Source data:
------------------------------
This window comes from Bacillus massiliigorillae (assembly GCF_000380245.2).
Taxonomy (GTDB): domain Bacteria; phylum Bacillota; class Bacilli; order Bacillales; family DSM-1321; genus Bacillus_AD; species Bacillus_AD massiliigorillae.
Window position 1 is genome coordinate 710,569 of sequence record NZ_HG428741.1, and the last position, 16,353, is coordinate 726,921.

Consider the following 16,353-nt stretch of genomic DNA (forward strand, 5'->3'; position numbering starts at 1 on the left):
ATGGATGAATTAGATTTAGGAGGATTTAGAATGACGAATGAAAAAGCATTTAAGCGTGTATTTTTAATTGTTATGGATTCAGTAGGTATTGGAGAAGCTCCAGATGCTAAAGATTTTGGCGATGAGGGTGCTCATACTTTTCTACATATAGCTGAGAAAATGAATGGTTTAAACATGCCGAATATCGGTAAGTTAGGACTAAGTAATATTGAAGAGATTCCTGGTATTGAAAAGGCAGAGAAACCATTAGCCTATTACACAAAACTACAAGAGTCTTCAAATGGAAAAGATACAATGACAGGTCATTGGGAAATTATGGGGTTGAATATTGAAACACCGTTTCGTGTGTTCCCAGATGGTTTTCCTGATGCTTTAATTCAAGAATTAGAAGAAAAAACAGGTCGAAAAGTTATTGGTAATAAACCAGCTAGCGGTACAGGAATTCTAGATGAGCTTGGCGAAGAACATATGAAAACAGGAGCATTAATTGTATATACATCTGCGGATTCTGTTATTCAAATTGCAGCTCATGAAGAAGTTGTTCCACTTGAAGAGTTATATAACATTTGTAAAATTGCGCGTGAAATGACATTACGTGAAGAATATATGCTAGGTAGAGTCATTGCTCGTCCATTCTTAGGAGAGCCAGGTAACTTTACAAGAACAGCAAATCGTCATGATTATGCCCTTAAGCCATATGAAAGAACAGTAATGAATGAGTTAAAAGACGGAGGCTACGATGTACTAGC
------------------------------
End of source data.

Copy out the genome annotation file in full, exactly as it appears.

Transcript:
This window comes from Bacillus massiliigorillae (assembly GCF_000380245.2).
Taxonomy (GTDB): domain Bacteria; phylum Bacillota; class Bacilli; order Bacillales; family DSM-1321; genus Bacillus_AD; species Bacillus_AD massiliigorillae.
Window position 1 is genome coordinate 710,569 of sequence record NZ_HG428741.1, and the last position, 16,353, is coordinate 726,921.

Consider the following 16,353-nt stretch of genomic DNA (forward strand, 5'->3'; position numbering starts at 1 on the left):
ATGGATGAATTAGATTTAGGAGGATTTAGAATGACGAATGAAAAAGCATTTAAGCGTGTATTTTTAATTGTTATGGATTCAGTAGGTATTGGAGAAGCTCCAGATGCTAAAGATTTTGGCGATGAGGGTGCTCATACTTTTCTACATATAGCTGAGAAAATGAATGGTTTAAACATGCCGAATATCGGTAAGTTAGGACTAAGTAATATTGAAGAGATTCCTGGTATTGAAAAGGCAGAGAAACCATTAGCCTATTACACAAAACTACAAGAGTCTTCAAATGGAAAAGATACAATGACAGGTCATTGGGAAATTATGGGGTTGAATATTGAAACACCGTTTCGTGTGTTCCCAGATGGTTTTCCTGATGCTTTAATTCAAGAATTAGAAGAAAAAACAGGTCGAAAAGTTATTGGTAATAAACCAGCTAGCGGTACAGGAATTCTAGATGAGCTTGGCGAAGAACATATGAAAACAGGAGCATTAATTGTATATACATCTGCGGATTCTGTTATTCAAATTGCAGCTCATGAAGAAGTTGTTCCACTTGAAGAGTTATATAACATTTGTAAAATTGCGCGTGAAATGACATTACGTGAAGAATATATGCTAGGTAGAGTCATTGCTCGTCCATTCTTAGGAGAGCCAGGTAACTTTACAAGAACAGCAAATCGTCATGATTATGCCCTTAAGCCATATGAAAGAACAGTAATGAATGAGTTAAAAGACGGAGGCTACGATGTACTAGC